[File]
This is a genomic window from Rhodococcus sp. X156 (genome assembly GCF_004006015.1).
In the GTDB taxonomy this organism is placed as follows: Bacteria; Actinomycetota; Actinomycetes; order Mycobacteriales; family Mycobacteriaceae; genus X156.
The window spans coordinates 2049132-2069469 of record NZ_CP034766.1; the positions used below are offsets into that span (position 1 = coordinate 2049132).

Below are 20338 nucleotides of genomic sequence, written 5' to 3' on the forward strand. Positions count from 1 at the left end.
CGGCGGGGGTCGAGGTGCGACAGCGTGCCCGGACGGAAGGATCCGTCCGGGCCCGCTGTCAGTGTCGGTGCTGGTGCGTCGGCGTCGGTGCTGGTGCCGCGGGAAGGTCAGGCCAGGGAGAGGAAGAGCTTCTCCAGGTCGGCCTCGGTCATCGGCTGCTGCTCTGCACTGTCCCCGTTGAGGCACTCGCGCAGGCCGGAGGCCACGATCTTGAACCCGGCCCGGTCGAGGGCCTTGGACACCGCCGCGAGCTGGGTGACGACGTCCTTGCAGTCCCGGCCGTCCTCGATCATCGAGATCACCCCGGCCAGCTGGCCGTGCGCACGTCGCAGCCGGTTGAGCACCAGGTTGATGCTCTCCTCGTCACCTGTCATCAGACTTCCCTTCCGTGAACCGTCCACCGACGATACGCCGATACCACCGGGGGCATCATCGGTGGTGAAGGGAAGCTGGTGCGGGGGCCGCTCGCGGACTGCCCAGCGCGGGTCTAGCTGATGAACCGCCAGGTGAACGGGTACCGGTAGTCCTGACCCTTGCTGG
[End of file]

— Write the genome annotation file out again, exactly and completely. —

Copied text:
This is a genomic window from Rhodococcus sp. X156 (genome assembly GCF_004006015.1).
In the GTDB taxonomy this organism is placed as follows: Bacteria; Actinomycetota; Actinomycetes; order Mycobacteriales; family Mycobacteriaceae; genus X156.
The window spans coordinates 2049132-2069469 of record NZ_CP034766.1; the positions used below are offsets into that span (position 1 = coordinate 2049132).

Below are 20338 nucleotides of genomic sequence, written 5' to 3' on the forward strand. Positions count from 1 at the left end.
CGGCGGGGGTCGAGGTGCGACAGCGTGCCCGGACGGAAGGATCCGTCCGGGCCCGCTGTCAGTGTCGGTGCTGGTGCGTCGGCGTCGGTGCTGGTGCCGCGGGAAGGTCAGGCCAGGGAGAGGAAGAGCTTCTCCAGGTCGGCCTCGGTCATCGGCTGCTGCTCTGCACTGTCCCCGTTGAGGCACTCGCGCAGGCCGGAGGCCACGATCTTGAACCCGGCCCGGTCGAGGGCCTTGGACACCGCCGCGAGCTGGGTGACGACGTCCTTGCAGTCCCGGCCGTCCTCGATCATCGAGATCACCCCGGCCAGCTGGCCGTGCGCACGTCGCAGCCGGTTGAGCACCAGGTTGATGCTCTCCTCGTCACCTGTCATCAGACTTCCCTTCCGTGAACCGTCCACCGACGATACGCCGATACCACCGGGGGCATCATCGGTGGTGAAGGGAAGCTGGTGCGGGGGCCGCTCGCGGACTGCCCAGCGCGGGTCTAGCTGATGAACCGCCAGGTGAACGGGTACCGGTAGTCCTGACCCTTGCTGG